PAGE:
I’d intended to visit a couple of gardens while I was away in Shetland, but what with one thing and another – and the weather being more, ahem, interesting than was strictly necessary when we were in the area – I didn’t get to the amazing Lea Gardens. I did have a fascinating time, anyway; we were there on a knitting and spinning pilgrimage, after all, but there were plenty of gardening-like things to keep me really happy.
First, the wildflowers. We arrived just as they started to come into full force, though they’ll be even more prolific shortly, when all the yellow flags come out. The flowers growing on the rocks and cliffs were the first to blow me away.
I had to keep reminding myself we were at 60 degrees north.
And there were marsh marigolds in the sort of profusion that I remember from my childhood:
Not to forget the huge drifts of campions. They are sturdier – not surprising, really, it’s much, much windier than here – and a lot furrier than the ones I have in my meadow:
I became really interested in (necessary) improvisation. The top of this wall around the garden of the Crofthouse Museum in Boddam attracted my attention immediately.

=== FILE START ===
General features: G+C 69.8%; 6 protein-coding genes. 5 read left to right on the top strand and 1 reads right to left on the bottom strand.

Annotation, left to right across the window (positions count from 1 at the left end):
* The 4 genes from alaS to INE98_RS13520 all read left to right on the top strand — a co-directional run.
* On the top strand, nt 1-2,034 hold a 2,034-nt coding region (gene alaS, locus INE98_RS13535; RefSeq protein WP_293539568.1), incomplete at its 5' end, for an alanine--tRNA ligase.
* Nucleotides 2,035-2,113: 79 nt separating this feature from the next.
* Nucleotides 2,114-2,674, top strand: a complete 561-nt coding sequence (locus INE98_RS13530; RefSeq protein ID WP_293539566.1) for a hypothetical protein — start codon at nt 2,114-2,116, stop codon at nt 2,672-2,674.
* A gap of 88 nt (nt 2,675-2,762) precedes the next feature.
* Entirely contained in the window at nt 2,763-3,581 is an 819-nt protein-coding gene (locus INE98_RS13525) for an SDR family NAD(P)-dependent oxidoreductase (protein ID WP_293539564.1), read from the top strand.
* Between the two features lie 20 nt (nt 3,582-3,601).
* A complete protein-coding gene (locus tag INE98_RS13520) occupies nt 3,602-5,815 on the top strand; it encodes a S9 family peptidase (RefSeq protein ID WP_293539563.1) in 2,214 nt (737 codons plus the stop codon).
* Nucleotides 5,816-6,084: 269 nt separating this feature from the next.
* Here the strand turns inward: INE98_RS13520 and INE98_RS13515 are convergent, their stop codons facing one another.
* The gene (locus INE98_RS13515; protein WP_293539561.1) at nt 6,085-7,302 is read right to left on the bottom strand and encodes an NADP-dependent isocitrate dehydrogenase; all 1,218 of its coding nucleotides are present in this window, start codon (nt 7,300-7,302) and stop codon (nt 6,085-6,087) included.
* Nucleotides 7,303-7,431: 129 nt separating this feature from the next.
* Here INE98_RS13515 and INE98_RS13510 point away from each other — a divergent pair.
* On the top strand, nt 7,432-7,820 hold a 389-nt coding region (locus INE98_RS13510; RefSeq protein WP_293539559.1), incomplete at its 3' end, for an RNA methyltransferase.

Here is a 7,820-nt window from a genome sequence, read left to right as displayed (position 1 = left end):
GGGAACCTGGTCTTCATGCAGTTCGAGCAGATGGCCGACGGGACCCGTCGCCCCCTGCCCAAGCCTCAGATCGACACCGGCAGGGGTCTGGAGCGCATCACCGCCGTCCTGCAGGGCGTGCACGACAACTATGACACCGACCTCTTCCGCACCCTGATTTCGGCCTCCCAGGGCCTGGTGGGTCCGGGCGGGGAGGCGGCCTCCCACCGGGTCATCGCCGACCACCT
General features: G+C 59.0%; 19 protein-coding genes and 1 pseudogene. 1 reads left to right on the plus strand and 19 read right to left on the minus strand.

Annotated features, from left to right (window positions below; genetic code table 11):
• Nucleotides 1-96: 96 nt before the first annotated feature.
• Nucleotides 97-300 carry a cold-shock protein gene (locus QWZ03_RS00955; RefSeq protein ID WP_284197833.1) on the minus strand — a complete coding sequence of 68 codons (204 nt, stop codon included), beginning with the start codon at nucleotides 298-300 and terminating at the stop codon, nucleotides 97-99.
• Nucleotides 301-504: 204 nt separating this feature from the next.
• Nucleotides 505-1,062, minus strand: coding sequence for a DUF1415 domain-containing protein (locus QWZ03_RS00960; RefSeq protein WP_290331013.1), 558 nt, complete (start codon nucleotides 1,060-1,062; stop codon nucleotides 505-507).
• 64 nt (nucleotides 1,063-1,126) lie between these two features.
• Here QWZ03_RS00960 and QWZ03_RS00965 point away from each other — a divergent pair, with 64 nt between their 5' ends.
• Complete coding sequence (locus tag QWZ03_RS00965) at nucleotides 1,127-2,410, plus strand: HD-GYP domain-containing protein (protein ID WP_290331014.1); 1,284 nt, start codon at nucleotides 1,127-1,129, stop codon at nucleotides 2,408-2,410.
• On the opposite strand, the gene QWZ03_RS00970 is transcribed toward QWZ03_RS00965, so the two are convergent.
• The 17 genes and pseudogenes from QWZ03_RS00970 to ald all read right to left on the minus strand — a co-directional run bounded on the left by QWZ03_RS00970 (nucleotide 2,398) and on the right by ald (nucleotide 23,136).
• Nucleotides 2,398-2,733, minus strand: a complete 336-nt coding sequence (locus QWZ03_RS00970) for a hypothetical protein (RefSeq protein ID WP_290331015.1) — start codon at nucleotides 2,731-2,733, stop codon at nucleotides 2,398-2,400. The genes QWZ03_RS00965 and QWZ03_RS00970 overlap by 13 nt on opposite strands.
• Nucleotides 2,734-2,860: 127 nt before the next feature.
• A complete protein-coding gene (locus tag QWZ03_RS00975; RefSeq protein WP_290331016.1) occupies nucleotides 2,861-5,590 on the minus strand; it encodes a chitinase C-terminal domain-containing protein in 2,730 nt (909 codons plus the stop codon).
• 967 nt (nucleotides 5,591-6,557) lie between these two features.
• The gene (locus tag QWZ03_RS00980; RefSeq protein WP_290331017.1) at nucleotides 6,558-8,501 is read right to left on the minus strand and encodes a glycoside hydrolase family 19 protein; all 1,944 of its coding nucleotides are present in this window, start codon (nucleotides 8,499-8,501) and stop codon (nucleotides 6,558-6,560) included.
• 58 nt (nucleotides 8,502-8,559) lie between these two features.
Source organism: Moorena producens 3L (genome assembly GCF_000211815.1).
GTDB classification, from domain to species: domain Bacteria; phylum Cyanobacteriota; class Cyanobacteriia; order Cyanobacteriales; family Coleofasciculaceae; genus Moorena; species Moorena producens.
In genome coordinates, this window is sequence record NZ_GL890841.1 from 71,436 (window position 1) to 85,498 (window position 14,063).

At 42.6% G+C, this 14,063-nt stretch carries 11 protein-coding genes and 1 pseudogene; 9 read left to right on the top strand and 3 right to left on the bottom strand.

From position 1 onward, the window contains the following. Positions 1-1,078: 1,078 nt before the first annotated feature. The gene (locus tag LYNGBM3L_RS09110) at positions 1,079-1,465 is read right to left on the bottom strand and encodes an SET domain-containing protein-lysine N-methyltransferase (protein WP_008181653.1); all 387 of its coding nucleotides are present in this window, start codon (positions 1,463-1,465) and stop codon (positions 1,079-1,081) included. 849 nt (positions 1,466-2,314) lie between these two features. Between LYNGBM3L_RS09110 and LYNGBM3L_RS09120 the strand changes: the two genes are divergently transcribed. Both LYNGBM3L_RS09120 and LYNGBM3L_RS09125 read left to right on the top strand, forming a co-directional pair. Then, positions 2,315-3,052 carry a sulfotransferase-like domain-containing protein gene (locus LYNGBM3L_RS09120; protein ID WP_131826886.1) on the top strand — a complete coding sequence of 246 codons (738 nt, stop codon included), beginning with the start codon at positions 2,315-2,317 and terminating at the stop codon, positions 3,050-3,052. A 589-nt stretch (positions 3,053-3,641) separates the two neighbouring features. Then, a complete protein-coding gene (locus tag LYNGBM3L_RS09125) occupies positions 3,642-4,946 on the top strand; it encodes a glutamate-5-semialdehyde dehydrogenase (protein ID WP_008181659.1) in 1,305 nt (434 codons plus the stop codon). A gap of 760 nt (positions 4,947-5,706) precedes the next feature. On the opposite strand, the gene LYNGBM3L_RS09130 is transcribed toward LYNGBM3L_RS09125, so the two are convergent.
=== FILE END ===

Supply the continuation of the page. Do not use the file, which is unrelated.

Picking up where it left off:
Beach pebbles, writ rather large. I love stones and natural cobbles like these – I have a fine collection, which will really confuse any geologist in the future – and this has given me ideas. One outbuilding also particularly appealed, but the raw materials will be less easy to come by…
It’s a Shetland tradition, and a very effective one – a good profile in the wind, as well as an efficient use of resources.
The Crofthouse Museum is wonderful, and if anyone is heading for Shetland, don’t miss it. There’s a pretty garden, protected by the curving wall, and it contains a few tatties (just planted when we were there; they’d been desperate to go out, but the weather had been too bad) and some other bits and bobs at present – lupins, bluebells, a few shrubs. The dark blob on the right is the peat hag for the fire, not a low tree.
Kale used to be the main vegetable that was grown; after all, it’s resistant to almost any form of weather, it’s nutritious, and it tastes good. Well, sometimes it tastes good. In the past it was used to feed both the people and their livestock, and life on crofts like this one would have been impossible without kale. Ian Smith, the custodian, said in a recent interview in the Shetland Times that his family’s kale yard contained between 2000 and 3000 plants when he was growing up. I think I’ve just planted about 20. You can’t really be sentimental about the past, peat fires or no peat fires, when you realise quite how hard it must have been – we’re very lucky.
One more shot of stones and walls, at a rather less ordinary dwelling this time:
Shot into the evening sun, unfortunately (good for atmosphere, not so good for detail). Check out the top of those gateposts – I wonder how long it took to get two stones almost exactly the same? And I love the paint color too. OK, one more shot, same place, same paint colour:
And the daisies. Blankets of daisies. And spring squill. And heath spotted orchids. And bird’s foot trefoil. And roseroot, bog bean, bog cotton… something tells me I’ll be going back, and not just for the wool.